Globus Medical (NYSE:GMED) wants a federal judge in Delaware to overturn its $16 million patent infringement loss to Johnson & Johnson‘s (NYSE:JNJ) DePuy-Synthes unit because a key witness for Synthes lied on the stand about his credentials.
A jury in the U.S. District Court for Delaware ruled in June 2013 that Audubon, Pa.-based Globus infringed on 3 Synthes spinal implant patents with its now-discontinued Independence ALIF system, Coalition ACDF system and InterContinental Plate-Spacer product lines.
The $16 million judgment was based on a 15% royalty rate applied to approximately $107 million in revenues Globus reported from the sale of the devices. But in December 2014, Synthes learned from Richard Gering’s former employer that he did not have a Ph.D., as he testified to under oath, according to court documents.
"Neither Synthes nor Synthes’ counsel knew or had any reason to know prior to this disclosure that Mr. Gering did not have a Ph.D.," the company argued, according to the documents.
Synthes let the court and Globus know the day after it found out, according to court filings, prompting the March 2 Globus bid to toss the case. Synthes argued that the lack of credentials doesn’t mean Gering was unqualified as an expert witness or that the newly discovered information renders Mr. Gering’s opinions or underlying methodology substantively flawed.
"Globus thus does not address whether, much less dispute that, the final judgment is justified based on Mr. Gering’s true credentials. Instead, Globus bases its entire motion on the alleged impeachment value of exposing Mr. Gering’s lack of a Ph.D., apparently arguing that impeachment on this one of Mr. Gering’s many credentials would discredit not only all of Mr. Gering’s testimony, but somehow all of the testimony of Synthes’ other witnesses," Synthes argued. "Globus has not produced any substantive evidence that would undermine the Court’s damages judgment, and certainly nothing that would undermine the Court’s validity or infringement judgments."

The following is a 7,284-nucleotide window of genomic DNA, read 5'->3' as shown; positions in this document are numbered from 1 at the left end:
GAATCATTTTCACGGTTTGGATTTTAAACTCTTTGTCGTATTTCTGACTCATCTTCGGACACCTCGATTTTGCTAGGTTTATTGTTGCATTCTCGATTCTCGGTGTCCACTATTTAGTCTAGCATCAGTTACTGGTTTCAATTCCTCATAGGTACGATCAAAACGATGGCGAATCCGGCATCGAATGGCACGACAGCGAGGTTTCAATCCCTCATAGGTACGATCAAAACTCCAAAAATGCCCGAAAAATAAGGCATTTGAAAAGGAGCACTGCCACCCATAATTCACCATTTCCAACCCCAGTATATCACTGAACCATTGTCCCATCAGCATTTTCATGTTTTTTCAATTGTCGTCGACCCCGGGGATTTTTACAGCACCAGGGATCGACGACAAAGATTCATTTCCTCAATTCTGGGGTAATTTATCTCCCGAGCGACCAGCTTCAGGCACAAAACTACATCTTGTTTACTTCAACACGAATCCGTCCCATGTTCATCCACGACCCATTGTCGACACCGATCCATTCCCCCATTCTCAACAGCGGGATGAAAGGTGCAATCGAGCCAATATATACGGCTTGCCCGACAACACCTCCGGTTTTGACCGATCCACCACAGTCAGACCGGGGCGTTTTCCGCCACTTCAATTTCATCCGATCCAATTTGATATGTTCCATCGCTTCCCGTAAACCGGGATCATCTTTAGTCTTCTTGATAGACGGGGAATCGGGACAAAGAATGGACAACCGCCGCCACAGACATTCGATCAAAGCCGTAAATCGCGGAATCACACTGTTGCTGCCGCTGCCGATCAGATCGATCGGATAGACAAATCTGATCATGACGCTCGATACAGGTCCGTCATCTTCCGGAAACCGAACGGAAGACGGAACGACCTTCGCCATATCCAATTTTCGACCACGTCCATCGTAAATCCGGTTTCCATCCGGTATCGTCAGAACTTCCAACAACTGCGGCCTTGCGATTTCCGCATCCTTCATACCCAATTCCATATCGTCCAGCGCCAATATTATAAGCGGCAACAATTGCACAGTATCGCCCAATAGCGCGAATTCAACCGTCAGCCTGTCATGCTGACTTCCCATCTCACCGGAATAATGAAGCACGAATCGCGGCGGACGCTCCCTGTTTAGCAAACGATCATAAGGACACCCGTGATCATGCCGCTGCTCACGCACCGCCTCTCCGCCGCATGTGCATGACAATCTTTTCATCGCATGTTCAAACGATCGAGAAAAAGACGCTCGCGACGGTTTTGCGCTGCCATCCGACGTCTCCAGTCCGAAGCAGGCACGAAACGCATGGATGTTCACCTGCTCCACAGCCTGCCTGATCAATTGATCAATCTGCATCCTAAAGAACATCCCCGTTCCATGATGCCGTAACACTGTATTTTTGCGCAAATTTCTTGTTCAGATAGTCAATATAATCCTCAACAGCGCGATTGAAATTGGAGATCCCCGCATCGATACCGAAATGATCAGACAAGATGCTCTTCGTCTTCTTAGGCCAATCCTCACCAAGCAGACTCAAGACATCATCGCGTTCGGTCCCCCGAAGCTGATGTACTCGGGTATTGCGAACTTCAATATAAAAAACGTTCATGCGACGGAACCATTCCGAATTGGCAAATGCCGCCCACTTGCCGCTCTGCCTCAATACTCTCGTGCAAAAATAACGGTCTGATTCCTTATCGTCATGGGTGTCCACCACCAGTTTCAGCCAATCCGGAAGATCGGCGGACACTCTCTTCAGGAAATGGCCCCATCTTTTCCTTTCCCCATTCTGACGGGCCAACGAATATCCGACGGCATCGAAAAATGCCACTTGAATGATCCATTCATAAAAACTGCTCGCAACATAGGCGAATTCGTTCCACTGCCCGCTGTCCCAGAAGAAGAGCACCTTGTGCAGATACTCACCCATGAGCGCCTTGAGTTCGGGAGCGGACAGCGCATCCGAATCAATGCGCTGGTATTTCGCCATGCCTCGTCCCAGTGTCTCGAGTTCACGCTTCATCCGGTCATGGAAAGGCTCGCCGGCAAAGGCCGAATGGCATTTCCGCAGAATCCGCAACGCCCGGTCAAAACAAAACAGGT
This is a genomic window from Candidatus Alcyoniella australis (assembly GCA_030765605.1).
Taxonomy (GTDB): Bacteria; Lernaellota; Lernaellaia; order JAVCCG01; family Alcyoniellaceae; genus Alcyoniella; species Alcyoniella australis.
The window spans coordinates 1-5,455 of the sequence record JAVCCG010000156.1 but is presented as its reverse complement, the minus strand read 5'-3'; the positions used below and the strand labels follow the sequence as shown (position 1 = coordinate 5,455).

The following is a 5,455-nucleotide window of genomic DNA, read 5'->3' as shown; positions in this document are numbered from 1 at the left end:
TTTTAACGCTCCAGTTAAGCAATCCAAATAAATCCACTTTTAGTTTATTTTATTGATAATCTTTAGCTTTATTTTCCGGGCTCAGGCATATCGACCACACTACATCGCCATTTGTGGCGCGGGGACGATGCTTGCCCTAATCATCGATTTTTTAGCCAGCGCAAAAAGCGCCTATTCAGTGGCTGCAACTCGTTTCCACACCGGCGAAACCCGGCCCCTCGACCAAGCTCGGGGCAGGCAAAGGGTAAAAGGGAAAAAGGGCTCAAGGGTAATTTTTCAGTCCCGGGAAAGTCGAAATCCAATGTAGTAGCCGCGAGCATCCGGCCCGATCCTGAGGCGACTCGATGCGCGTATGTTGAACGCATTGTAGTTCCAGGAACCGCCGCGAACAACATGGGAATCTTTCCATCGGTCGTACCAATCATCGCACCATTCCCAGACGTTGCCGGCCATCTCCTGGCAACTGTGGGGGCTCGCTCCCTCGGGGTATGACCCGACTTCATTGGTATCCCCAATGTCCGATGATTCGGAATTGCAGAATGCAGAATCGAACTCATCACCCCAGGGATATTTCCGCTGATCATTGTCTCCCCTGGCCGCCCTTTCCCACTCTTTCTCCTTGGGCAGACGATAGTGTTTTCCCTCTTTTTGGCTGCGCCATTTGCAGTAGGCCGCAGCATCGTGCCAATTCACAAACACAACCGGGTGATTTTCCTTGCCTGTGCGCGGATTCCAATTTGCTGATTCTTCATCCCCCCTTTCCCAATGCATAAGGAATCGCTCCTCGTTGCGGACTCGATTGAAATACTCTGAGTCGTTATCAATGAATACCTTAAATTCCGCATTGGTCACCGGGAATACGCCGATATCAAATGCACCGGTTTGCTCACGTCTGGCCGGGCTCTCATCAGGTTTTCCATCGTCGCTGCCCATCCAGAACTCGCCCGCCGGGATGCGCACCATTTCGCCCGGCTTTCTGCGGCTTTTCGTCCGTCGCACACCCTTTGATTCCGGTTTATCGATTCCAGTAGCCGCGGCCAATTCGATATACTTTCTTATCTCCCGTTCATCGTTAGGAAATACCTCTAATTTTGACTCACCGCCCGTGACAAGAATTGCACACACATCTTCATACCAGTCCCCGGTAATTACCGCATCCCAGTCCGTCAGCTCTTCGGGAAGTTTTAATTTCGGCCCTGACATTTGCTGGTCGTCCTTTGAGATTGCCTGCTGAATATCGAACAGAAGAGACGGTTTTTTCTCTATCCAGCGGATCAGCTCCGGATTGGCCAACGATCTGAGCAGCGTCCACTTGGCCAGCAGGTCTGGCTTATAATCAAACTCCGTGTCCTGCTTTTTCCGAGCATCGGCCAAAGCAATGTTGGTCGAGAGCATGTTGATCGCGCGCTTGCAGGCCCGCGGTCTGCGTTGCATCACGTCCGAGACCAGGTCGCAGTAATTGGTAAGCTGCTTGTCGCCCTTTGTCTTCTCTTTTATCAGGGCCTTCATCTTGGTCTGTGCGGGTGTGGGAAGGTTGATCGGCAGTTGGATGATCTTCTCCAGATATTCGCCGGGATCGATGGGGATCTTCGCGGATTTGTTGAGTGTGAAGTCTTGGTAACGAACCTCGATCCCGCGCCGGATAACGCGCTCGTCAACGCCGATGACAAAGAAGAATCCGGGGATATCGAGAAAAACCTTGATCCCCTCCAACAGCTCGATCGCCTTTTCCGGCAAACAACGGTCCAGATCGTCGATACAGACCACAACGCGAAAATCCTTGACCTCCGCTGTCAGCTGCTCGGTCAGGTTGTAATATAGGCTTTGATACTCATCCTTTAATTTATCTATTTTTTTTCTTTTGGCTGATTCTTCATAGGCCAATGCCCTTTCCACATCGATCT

Globus countered that Gering’s credentials were an important basis for his expert opinion in the case.
"Synthes’ arguments against relief rest upon a fiction that Mr. Gering’s falsified credentials were immaterial to the judgment. But Synthes does not dispute that Mr. Gering’s opinions had 3 stated bases, 1 of which was his education. Synthes further ignores the importance of expert witness testimony to ascertaining patent damages, as this court told the jury in its instructions," Globus said in a court filing. "But perhaps most striking is Synthes’ admission that it did not investigate Mr. Gering’s background – despite its obligation to do so under [federal statute] – yet its counsel knew how to do so quickly and cheaply.
"Synthes’ argument that Globus could have discovered Mr. Gering’s falsified Ph.D. if Globus knew of the same 3rd-party source that Synthes’ counsel plainly knew of is irrelevant. Globus took actions to investigate Mr. Gering’s credentials that were reasonable under the circumstances. Globus had no reason to know from its investigation that Mr. Gering falsified his credentials and perjured himself for more than a decade," the company said in the filing.